of the soils of the Southeastern slates
by correcting their acidity and improv
ing their mechanical condition.
President Finley has secured the
1 opinions of expertß throughout the
i Southeastern states and also in the
I Eastern and Middle Btates, in Home
of which experiments with the use
of lime have been carried on for a
long series of years. These opinions
have been published In an illustrated
I folder, which is being widely tliatrlb
' uted among the farmers in the terri
' tory traversed by the lines of the
i Southern railway system.
Farmers and others Interested In
t this subject may obtain copies of this
I folder by addressing W. W. Finley,
I pres'dent Southern Hallway company,
Washington, D. C.
Gunboat Ordered to Blueflelda.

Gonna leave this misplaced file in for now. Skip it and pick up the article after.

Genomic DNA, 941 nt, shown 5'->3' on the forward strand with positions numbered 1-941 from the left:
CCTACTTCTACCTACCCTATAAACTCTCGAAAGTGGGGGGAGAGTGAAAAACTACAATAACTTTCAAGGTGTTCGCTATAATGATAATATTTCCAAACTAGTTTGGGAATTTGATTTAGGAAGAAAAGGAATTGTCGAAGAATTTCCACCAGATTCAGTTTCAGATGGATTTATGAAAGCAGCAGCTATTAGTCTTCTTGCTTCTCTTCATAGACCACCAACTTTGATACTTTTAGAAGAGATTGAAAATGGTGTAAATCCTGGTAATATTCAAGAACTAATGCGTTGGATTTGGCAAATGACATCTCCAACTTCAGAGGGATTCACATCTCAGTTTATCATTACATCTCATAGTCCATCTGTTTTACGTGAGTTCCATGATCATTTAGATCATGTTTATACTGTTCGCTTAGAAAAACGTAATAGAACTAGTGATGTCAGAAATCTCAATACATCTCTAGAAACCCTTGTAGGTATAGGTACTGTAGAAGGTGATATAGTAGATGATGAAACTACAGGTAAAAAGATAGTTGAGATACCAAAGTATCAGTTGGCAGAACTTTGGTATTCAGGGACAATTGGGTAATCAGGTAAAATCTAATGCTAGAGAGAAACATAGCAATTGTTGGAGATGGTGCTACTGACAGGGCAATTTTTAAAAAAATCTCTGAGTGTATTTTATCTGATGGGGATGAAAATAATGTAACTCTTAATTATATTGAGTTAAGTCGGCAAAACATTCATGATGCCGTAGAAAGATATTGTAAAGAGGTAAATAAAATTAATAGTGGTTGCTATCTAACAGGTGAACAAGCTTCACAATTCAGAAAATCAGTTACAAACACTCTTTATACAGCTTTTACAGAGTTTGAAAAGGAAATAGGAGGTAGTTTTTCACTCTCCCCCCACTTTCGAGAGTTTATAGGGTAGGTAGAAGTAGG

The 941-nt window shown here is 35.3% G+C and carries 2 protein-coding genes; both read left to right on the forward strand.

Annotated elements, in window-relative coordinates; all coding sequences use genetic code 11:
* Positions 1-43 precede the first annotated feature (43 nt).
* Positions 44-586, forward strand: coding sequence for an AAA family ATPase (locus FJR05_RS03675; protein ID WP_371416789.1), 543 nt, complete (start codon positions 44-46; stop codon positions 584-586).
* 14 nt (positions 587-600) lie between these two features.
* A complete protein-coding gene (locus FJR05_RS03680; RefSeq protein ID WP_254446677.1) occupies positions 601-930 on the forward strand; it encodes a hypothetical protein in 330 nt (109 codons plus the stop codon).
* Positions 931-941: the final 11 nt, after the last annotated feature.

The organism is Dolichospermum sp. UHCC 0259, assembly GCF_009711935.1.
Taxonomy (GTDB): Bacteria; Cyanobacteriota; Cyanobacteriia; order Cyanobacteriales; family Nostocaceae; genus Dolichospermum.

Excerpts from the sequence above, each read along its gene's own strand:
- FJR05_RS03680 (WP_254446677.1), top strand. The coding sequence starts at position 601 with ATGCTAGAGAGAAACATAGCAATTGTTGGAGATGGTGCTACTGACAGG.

' Washington.—Evidence of the grow
• Ing anxiety of the administration. in
4 regard to the revolution In Nlcara
t gua was shown when orders were IB
i sued to the gunboat Tacoma at Guan
» tanamo. Cuba, to proceed forthwith
i to Blueflelda. She Is due to arrive
s soon, and will try to communicate
i with Managua, so Minister Weltzel
• may keep the state department in
• formed of developments. The gunboat
i Annapolis, on the west coast has been
» getting only fragmentary advices
Palmer Bcales Mount Bsndford.'
II New York.—The conquest of Mount
• Sir Sandford, the highest peak in the
t Selkirks, by Howard Palmer, secre
s tary of the American Alpine club, is
i- nounced In a message sent by Mr.
II Palmer to the American Georgraphl
t- cal society. The ascent of the moun
»■ tain, which la 11,634 feet high, and
[- 1b practically one continuous wall of
• Ice, was made on June 24. No less
n than eight separata attempts to scale
• Sir Bandford have been made during
the last half doien years.
- - ~ :--.v^,r ( v-v-V- )&
MOST BUCCEBBFUL -RAFFLES"
ON RECORD IN HANDS OF
V ' '
STOLE ONLY FROM THE RICH
He Watched Movements of Society
Women In Order to Pull Off
Chicago, 111.—After twenty-four
' hours' work the police completed an
inventory of the ait treasures, brlc
a-brack, Jewelry, silver plate and oth